AB de Villiers and Hashim Amla

Two of the undoubted stars of the modern game, Hashim Amla and AbdV both have 24 One day International centuries to their name, sharing sixth place in the world’s all time list of century-makers. They’ll both be looking to hit one more to reach 25 and move level in fifth place with Kumar Sangakarra , or just maybe bag two to move ahead of the master Sri Lankan.

 

Sri Lanka

The islanders have a World Cup title to their name in both ODI and T20I formats, and can also boast a joint Champions Trophy success when they shared the trophy with India in 2002 following a washed out final on their home turf of Colombo.

Although always dangerous in tournaments, they are not expected to do too well this time around with a side very much in transition, but pay attention to the performances of a few of their players as they approach the following milestones:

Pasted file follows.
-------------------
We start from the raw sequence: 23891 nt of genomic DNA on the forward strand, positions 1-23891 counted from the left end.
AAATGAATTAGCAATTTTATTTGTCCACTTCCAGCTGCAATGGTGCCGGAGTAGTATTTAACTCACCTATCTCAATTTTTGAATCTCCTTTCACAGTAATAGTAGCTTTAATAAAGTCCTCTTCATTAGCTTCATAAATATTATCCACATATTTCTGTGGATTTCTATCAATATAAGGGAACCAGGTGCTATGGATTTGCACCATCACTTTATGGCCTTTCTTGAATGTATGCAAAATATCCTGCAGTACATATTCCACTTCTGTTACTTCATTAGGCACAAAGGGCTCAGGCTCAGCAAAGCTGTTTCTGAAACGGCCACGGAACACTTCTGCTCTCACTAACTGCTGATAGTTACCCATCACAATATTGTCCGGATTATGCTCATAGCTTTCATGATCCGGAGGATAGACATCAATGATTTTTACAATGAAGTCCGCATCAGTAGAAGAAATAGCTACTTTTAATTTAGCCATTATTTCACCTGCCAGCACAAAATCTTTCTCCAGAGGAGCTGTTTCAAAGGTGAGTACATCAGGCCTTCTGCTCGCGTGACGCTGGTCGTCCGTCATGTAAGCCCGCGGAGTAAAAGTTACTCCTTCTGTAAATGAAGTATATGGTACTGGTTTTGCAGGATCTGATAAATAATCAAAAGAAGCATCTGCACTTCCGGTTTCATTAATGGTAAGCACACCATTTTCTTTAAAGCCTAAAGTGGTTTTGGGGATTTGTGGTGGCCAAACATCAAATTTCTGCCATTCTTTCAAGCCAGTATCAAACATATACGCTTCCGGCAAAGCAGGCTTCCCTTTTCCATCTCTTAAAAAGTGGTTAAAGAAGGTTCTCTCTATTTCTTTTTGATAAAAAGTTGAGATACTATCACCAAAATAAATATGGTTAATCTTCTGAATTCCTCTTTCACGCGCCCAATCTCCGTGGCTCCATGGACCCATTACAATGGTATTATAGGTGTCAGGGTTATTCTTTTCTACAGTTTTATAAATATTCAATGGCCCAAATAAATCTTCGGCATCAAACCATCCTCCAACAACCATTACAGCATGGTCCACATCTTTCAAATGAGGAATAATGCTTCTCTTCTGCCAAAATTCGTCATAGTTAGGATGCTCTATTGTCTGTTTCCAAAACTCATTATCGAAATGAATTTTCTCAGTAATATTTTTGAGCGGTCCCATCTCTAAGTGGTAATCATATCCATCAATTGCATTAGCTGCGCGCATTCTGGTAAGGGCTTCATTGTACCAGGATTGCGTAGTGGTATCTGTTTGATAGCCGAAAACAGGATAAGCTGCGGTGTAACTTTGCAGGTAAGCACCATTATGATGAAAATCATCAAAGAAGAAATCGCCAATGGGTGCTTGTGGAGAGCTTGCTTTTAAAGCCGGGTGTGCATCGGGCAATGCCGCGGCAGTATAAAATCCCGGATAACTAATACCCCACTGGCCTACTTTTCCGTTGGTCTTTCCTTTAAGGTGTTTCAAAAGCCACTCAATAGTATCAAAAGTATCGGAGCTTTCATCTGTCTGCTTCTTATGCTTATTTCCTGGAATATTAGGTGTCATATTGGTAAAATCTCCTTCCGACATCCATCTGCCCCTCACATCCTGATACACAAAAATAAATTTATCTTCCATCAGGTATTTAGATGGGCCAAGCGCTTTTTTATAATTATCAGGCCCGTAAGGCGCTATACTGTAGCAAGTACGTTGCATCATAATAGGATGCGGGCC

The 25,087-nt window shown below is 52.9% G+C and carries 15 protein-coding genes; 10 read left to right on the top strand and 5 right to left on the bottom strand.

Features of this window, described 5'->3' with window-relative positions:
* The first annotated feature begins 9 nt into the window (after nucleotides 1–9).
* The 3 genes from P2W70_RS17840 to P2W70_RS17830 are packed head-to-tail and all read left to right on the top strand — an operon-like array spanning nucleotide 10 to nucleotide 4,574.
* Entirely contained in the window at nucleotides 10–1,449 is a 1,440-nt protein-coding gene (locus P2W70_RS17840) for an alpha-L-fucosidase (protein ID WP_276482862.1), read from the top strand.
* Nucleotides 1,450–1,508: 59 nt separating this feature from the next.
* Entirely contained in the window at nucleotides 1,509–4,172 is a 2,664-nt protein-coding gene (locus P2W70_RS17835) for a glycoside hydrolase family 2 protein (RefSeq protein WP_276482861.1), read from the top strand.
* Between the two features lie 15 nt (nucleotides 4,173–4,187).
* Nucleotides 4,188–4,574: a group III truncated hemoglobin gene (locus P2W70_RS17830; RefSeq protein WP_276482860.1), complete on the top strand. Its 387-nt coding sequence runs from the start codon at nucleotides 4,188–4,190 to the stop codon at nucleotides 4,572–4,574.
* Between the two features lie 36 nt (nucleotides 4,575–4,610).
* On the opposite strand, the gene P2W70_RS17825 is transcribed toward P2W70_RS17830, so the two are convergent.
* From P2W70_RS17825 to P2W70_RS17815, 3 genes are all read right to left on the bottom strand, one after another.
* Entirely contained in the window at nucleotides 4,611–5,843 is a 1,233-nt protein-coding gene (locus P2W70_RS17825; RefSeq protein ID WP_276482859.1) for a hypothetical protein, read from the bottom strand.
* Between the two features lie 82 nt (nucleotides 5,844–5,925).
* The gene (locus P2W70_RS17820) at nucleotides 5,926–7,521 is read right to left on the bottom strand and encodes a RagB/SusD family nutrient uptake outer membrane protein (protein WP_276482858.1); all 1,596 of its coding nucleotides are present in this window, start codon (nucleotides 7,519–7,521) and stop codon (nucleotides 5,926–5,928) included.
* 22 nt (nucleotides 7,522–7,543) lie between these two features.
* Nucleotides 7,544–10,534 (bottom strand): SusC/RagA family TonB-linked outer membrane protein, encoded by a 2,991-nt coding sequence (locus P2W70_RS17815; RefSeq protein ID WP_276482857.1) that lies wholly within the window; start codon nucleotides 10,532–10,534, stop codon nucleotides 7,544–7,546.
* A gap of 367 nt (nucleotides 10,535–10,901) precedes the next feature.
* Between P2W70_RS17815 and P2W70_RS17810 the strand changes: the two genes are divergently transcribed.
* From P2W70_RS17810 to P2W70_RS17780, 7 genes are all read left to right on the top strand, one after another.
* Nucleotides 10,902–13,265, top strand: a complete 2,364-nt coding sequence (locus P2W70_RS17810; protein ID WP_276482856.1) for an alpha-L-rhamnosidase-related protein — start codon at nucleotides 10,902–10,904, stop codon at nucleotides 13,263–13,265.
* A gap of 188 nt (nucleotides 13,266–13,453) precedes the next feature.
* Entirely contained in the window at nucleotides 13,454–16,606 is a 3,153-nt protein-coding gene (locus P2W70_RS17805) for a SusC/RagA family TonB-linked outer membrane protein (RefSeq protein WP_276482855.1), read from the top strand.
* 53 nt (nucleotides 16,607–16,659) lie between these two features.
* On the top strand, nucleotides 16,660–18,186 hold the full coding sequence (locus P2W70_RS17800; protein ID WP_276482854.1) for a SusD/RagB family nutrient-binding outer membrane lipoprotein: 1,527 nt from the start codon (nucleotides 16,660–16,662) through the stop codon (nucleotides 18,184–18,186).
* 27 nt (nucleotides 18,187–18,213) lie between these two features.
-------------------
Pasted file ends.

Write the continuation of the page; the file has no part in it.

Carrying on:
Lasith Malinga

Malinga the Slinger currently has 291 ODI wickets in the bag, needing nine more to reach a fabulous 300. Should he reach the target, he will become just the 13th player in the history of the game to do so, and the third Sri Lankan after Chaminda Vaas and Sanath Jayasuriya.

Nuwan Kulasekera

Malinga’s fellow quick is much closer to his personal milestone, needing just one more wicket to reach 200.

Upul Tharanga

Tharanga needs 71 more runs to reach 6000 ODI runs for Sri Lanka.

Chamara Kapugedera

If Chamara appears in all three of Sri Lanka’s group games, he will move from 97 to 100 ODI appearances in the blue and yellow uniform.